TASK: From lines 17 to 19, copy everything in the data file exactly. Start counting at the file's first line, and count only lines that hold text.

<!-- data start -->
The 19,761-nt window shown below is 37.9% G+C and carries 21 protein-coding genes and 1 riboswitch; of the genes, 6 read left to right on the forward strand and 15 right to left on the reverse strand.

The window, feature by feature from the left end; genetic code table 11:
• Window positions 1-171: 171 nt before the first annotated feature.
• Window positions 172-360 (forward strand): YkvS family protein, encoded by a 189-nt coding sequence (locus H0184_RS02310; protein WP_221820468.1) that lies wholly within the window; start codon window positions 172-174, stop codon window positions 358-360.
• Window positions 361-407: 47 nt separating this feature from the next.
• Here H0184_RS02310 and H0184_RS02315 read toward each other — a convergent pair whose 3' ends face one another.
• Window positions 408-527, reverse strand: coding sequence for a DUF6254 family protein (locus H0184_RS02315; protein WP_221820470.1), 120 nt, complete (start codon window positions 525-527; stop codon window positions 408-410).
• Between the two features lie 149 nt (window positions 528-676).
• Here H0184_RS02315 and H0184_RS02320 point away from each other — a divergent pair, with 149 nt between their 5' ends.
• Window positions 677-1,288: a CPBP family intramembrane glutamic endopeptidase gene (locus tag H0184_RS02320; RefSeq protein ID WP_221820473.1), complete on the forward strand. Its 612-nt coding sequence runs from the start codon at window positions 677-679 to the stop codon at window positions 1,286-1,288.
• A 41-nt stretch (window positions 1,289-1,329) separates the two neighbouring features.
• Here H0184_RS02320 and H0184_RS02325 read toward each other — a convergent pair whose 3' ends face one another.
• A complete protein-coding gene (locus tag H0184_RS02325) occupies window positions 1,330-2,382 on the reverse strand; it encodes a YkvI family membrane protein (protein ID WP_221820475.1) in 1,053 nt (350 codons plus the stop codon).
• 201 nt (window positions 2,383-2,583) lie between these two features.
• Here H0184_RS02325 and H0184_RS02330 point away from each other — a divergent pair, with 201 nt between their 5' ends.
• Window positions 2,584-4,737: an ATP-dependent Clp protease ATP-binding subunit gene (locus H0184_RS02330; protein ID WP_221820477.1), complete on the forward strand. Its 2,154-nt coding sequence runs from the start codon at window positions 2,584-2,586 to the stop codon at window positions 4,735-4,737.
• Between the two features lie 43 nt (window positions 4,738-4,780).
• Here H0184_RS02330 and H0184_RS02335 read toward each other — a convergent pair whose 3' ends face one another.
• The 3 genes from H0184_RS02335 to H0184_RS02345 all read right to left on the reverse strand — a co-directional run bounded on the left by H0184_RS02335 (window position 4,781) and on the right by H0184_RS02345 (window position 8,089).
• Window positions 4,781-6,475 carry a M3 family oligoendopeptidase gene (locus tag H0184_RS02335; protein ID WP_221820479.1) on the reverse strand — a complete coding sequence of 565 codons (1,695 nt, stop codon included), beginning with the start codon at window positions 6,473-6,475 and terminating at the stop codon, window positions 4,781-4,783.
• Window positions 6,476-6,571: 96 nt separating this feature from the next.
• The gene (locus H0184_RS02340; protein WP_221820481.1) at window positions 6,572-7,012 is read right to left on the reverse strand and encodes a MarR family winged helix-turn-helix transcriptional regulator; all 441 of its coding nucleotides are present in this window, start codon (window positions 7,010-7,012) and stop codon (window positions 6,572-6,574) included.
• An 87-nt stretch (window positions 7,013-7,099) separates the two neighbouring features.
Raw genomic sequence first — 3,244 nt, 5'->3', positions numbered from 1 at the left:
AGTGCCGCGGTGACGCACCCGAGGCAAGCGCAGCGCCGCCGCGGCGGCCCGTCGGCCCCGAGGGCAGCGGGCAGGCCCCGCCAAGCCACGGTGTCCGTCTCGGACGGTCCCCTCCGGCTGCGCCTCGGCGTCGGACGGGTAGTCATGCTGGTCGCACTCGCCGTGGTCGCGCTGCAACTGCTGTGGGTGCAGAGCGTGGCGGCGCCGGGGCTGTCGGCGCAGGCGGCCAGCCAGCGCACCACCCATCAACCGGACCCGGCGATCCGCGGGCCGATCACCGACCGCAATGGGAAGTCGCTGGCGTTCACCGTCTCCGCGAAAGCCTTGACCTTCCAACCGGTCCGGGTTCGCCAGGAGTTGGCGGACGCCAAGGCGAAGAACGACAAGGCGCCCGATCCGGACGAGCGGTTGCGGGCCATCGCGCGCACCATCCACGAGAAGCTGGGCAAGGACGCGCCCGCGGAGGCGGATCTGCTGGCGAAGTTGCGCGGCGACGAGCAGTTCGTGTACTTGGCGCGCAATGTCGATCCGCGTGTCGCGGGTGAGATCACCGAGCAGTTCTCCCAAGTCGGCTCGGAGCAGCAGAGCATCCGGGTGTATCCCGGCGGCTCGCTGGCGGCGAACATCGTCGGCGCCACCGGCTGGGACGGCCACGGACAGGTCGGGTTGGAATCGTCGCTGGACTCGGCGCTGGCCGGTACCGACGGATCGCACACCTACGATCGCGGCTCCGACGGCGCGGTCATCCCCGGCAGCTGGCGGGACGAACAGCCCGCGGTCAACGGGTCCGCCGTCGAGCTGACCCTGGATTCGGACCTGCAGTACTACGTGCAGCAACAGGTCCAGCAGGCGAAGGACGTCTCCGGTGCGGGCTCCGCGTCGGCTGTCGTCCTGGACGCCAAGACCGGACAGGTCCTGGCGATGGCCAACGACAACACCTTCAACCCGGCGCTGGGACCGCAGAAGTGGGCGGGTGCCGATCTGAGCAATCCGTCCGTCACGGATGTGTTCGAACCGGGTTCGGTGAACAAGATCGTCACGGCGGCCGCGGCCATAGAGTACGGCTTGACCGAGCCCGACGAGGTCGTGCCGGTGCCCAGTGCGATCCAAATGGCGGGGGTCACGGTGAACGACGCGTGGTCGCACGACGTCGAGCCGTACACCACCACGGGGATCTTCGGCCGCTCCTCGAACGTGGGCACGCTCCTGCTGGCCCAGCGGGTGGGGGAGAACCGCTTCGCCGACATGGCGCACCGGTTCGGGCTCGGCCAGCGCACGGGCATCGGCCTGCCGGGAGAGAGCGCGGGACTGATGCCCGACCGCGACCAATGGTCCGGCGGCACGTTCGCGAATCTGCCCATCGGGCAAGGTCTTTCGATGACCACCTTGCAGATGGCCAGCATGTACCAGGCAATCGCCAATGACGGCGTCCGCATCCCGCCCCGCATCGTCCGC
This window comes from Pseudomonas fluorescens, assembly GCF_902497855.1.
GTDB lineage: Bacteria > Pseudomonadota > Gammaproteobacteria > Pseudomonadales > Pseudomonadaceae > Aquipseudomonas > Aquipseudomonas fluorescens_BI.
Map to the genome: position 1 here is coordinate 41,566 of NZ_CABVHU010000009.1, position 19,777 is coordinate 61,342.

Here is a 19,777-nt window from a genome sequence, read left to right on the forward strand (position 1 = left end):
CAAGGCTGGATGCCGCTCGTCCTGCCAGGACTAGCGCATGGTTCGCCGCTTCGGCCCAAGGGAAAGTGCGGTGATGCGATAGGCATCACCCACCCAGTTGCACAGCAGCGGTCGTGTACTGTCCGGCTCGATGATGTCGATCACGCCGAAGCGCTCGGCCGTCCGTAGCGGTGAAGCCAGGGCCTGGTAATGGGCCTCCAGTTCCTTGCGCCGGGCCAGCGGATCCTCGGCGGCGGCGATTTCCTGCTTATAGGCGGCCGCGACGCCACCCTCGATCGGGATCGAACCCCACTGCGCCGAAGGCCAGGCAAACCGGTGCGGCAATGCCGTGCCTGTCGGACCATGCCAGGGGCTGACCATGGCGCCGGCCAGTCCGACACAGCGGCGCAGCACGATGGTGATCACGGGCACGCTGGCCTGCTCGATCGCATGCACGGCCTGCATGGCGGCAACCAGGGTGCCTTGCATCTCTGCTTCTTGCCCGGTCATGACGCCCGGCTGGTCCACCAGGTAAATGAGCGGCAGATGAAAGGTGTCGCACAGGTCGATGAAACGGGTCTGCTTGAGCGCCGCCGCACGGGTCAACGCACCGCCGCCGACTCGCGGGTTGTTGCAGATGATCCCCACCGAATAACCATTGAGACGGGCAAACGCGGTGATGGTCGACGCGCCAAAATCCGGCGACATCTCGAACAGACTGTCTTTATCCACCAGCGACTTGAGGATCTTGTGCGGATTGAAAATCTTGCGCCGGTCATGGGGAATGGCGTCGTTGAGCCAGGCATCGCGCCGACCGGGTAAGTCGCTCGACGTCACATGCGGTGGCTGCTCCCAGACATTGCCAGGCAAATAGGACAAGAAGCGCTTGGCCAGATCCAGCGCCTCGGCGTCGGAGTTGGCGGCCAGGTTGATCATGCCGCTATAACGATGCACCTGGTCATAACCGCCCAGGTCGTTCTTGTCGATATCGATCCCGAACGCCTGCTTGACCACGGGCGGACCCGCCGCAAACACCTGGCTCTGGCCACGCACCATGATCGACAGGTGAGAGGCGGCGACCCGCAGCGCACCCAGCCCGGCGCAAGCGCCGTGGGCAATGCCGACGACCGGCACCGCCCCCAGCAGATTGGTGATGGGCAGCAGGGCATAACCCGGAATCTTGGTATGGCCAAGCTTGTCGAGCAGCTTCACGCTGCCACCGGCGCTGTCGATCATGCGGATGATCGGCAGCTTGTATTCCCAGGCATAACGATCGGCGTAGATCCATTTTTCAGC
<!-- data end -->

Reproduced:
• Between the two features lie 43 nt (window positions 4,738-4,780).
• Here H0184_RS02330 and H0184_RS02335 read toward each other — a convergent pair whose 3' ends face one another.
• The 3 genes from H0184_RS02335 to H0184_RS02345 all read right to left on the reverse strand — a co-directional run bounded on the left by H0184_RS02335 (window position 4,781) and on the right by H0184_RS02345 (window position 8,089).